The Animal Cognition literature review was authored by Culum Brown, Ph.D., a biology professor at Macquarie University in Sydney, Australia, co-editor of the book Fish Cognition and Behaviour, assistant editor of The Journal of Fish Biology, and editor of the journal Animal Behaviour. The research was funded by The Someone Project, a subsidiary of Farm Sanctuary.
Citing the key findings from a wealth of relevant scientific research, Brown argues that “It would be impossible for fish to survive as the cognitively and behaviorally complex animals they are without a capacity to feel pain.”
But, though long debated, this point is no longer in serious scientific dispute. Of greater note, Brown finds that “Fish compare well to the rest of the vertebrates in most tasks,” with cognitive and behavioral attributes comparable to those of primates.
Various studies demonstrate, according to Brown, that fish can “perform multiple complex tasks simultaneously,” an ability that was until recently considered to be uniquely human; “have excellent long-term memories,” including of times, places, locations, social experiences, and aversive situations; “live in complex social communities where they keep track of individuals and can learn from one another, a process that leads to the development of stable cultural traditions…similar to some of those seen in birds and primates”; “show signs of Machiavellian intelligence such as cooperation and reconciliation”; use tools; and “use the same methods for keeping track of quantities as we do.”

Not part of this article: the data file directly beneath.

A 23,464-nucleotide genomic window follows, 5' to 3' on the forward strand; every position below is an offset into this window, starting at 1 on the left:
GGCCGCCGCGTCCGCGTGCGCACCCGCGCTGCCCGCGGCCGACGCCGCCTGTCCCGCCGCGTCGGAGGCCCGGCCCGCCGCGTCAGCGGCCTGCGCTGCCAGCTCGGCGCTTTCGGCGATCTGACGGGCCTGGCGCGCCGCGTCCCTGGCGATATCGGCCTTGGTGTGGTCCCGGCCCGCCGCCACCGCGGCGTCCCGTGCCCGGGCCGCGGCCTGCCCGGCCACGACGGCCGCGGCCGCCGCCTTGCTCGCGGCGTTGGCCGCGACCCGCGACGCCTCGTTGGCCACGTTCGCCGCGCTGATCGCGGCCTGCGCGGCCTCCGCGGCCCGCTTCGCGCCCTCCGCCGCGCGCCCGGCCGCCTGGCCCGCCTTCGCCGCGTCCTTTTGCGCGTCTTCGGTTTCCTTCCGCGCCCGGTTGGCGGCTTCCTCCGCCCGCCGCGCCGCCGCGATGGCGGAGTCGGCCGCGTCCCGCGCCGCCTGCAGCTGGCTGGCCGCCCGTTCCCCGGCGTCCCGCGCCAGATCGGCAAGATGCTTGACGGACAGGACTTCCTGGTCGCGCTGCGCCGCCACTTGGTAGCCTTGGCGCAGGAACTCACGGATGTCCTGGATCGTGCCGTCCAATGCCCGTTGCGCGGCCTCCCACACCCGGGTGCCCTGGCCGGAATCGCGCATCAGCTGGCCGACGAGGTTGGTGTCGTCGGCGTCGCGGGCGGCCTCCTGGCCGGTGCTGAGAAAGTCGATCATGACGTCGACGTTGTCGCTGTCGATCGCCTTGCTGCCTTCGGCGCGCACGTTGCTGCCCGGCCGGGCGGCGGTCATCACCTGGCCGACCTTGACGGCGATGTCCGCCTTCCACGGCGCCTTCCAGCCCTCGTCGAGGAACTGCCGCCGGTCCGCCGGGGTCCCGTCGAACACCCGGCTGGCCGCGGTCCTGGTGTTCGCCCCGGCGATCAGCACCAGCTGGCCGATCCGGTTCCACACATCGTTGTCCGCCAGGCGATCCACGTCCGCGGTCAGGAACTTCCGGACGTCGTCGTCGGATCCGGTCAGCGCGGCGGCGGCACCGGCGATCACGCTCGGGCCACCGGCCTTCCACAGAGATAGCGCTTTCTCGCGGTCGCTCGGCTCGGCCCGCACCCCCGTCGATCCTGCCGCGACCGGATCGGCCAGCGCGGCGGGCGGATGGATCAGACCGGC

Although mammals and birds have long been known to be able to count their dependent offspring, research demonstrating the ability of animals to count in other contexts has only recently emerged.
Rosa Rugani of the University of Trento and Lucia Regolin of the University of Padova, both Italy, in the April 2009 edition of Proceedings of the Royal Society of Britain published details of experiments demonstrating that newly hatched chickens can add and subtract. Their work appeared to signify that the ability to distinguish among greater and lesser numbers is innate, rather than learned. Where previous researchers had asked “How soon do animals begin to count?”, the question became “How far back in evolution did numeracy emerge?”
The discovery of numeracy in fish appears to push the answer back at least to the evolution of vertebrates.
Social cooperation and complex planning ability among fish of differing species was reported in the December 8, 2006 edition of PLoS Biology by Redouan Bshary and colleagues at the University of Neuchatel, Switzerland, who had studied groupers recruiting moray eels to join them in paired hunting expeditions.
Leaving the safety of their caves and crevices, the moray eels forage in coral reefs much like dogs going to ground after burrowing prey. While the groupers catch smaller fish who are flushed out into open water, the moray eels get those who hesitate or turn back.
Bshary et al found that groupers summon moray eels to join them in hunts with a set of head shakes which could be interpreted as a physically expressed interspecies language.